We were awake before the 5.30am call listening to the sounds of a variety of unidentified animals hoping that the thin canvas of the tent was some protection against any that might fancy rummaging around our bags looking for food. Packing was quick and then onto breakfast which centered on very watery porridge which the guide filled his flask with for later in the day. Today we were aiming to get over 'dead woman's pass' our highest point of the walk and down to the night's campsite before we got lunch - a total of 16km (no wonder breakfast was good). With little time to acclimatise properly this promised head aches and other altitude related aliments if we were not swift enough to drop down the other side. It also meant that much of the day would be uphill and we soon got into it with a mixture of steps and slope. The sun was out to cheer us on most of the way and it soon warmed up. We had a couple of stops on the way up but as we climbed Eleanor started to feel queasy and we had to add in some additional emergency stops. It was odd to see more vegetation as we climbed, in the Alps I'm used to leaving the tree line behind at 3600m but we were glad for the shade it offered. At the second official stop it was the last chance to buy anything so obviously a round of beers for the top was bagged, although they already looked dangerously expanded and it remained to be seen whether they would last until the head of the valley. The altitude had taken its toll on the group and one person was forced to turn around and head back which left Eleanor and I as the back markers taking it slow and steady to lessen the effects of the height. In an uncharacteristic gentlemanly show of manners I took Eleanor's backpack and we proceeded to leap frog another couple who were struggling, where she was clearly keener and fresher than he was. This was evident by the way she timed their breaks and several times we heard her exclaim 'but you've had your 7 minutes, time to get going'.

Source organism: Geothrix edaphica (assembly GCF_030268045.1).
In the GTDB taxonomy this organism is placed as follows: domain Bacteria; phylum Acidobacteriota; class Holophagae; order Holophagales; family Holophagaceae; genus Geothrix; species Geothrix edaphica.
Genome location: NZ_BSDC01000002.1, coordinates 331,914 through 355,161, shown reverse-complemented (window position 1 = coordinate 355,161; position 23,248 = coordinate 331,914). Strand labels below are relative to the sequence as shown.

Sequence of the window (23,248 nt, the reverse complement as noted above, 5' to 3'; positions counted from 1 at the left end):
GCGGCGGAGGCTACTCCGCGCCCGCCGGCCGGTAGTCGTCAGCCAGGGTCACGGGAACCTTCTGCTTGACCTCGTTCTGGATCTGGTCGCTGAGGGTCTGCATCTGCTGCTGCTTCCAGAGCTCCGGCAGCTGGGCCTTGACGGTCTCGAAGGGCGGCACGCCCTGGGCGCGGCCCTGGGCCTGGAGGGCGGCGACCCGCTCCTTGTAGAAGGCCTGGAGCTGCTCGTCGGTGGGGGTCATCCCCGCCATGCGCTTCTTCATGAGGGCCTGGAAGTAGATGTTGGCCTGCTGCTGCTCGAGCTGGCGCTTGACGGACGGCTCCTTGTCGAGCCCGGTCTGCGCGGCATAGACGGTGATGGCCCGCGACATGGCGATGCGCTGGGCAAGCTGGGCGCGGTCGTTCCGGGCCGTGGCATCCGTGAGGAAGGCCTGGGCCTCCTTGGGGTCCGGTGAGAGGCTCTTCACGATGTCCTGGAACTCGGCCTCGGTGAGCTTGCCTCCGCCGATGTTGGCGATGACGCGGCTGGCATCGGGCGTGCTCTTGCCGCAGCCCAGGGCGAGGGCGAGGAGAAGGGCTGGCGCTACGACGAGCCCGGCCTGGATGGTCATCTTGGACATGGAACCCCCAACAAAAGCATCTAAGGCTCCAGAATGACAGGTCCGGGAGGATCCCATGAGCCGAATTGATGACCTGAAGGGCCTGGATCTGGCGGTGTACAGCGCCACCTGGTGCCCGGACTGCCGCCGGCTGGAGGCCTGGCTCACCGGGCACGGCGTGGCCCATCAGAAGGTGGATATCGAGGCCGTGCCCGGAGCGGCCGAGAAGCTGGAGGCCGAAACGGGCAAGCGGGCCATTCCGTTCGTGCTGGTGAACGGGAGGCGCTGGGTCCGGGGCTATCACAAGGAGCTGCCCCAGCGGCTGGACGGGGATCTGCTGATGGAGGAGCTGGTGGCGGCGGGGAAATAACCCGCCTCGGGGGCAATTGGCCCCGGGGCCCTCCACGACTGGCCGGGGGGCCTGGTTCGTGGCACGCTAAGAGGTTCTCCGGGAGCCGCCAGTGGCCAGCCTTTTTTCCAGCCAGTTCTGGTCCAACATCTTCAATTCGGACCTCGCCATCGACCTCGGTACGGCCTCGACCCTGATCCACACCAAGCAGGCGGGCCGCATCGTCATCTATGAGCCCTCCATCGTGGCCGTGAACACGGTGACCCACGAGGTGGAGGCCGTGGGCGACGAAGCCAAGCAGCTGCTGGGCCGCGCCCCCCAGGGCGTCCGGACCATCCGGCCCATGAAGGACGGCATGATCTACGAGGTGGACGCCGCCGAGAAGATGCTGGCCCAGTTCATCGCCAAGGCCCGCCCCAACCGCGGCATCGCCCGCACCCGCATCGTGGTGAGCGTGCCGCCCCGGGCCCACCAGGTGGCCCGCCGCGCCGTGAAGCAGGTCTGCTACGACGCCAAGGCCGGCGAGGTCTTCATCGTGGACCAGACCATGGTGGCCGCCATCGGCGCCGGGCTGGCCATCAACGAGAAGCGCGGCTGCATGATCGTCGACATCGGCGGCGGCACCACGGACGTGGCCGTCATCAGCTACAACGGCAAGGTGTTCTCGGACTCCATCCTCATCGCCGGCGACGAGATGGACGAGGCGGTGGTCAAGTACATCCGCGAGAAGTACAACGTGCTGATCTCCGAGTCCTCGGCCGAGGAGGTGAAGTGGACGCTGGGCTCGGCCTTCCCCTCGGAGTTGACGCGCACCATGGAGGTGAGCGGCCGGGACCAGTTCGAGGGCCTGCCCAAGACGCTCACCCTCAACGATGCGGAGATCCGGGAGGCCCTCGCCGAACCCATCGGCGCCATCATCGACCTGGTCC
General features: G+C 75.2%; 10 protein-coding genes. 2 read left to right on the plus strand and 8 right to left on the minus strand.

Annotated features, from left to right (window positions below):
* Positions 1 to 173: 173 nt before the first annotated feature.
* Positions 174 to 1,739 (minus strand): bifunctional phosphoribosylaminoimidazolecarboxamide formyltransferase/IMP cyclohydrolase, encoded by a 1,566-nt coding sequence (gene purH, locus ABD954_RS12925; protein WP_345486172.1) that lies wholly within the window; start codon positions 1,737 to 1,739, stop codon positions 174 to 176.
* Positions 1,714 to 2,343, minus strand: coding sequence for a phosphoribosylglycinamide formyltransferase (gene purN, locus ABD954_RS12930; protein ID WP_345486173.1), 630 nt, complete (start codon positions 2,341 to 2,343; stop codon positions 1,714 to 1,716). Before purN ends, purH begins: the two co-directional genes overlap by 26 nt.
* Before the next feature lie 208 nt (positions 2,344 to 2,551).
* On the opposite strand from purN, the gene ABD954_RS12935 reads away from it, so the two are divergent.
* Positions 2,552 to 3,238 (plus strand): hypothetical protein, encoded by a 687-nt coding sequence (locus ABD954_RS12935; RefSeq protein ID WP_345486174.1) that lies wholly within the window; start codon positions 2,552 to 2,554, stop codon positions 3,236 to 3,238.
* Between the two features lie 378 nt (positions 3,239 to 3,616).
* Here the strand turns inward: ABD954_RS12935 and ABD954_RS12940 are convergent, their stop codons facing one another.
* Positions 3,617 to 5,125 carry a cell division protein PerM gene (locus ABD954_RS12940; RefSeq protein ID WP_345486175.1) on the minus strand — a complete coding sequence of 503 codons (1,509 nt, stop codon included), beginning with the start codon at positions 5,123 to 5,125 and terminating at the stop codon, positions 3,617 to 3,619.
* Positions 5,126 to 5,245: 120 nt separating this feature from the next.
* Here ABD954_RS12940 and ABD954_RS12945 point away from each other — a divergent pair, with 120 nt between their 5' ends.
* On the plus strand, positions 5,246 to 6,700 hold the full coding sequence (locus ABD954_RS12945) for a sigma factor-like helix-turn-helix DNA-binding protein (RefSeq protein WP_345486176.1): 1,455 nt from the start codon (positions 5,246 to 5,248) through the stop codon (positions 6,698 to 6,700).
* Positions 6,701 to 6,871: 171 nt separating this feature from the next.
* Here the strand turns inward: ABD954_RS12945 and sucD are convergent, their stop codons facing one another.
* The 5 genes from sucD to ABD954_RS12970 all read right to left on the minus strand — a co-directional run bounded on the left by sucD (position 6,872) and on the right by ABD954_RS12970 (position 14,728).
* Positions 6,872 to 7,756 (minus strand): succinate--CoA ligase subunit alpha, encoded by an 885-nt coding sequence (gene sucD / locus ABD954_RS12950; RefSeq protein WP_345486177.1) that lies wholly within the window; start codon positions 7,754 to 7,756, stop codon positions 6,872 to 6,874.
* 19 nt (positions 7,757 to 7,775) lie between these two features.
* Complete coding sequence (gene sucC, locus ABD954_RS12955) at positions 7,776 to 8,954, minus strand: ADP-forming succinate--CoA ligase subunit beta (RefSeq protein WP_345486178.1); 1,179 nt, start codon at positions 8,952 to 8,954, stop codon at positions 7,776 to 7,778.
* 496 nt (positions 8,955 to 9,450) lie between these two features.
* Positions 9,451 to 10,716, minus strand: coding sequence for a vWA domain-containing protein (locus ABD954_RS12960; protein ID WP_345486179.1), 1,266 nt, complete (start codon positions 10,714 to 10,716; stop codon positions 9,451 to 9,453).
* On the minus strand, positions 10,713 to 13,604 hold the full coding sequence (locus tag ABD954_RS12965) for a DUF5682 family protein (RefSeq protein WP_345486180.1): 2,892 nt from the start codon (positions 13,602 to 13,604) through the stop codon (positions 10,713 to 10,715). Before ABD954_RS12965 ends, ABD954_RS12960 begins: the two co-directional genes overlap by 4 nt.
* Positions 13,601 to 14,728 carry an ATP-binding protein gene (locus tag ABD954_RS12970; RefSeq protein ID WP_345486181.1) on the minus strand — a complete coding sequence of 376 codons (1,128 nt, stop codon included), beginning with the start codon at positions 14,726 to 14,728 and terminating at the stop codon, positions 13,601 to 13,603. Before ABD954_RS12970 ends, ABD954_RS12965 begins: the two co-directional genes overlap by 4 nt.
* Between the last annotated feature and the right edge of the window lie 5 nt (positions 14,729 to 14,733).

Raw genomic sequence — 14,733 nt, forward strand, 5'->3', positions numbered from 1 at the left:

As we  entered some mist the top of the valley came into sight and we were greeted by a chorus of cheers as we topped out. One helpful wag suggested that the best way to open the by now straining can of beer was to hold it as close to the face as possible. Having been born at least the day before yesterday I didn't fall for this but in the end there wasn't much fizz to catch the younger generation out anyway. At the top there were great views back down the valley when the clouds parted and one American chap was peering down the trail looking for his daughter who he was pleased to announce to the world he 'left behind right at the start of the day and she couldn't catch me'. With such fatherly encouragement I did wonder if she was thinking 'let him get ahead, didn't have to listen to him all day'.

The wind soon took it's chill and so we shortly packed up, had a group photo and started down the other side. This was a steep track designed to be heavy on the knees with steps made for giants. Once out of the wind it warmed up again and we settled into our position as back markers taking it easy. We stopped off at a toilet block and got chatting to an old Canadian who were her on a mature tour. They were even slower than we were but pretty confident that they would make it in the end.
There was little choice of camp spots and a few flat rocky ledges carved into the hillside was the best to be had, but the ground was so hard we couldn't get any pegs in so we hoped the wind would stay calm.  Carl and Russell said that they had not been able to find any beer so I felt there was little point double checking these alcohol hounds. We then had lunch and a relaxing siesta followed by the evening routine.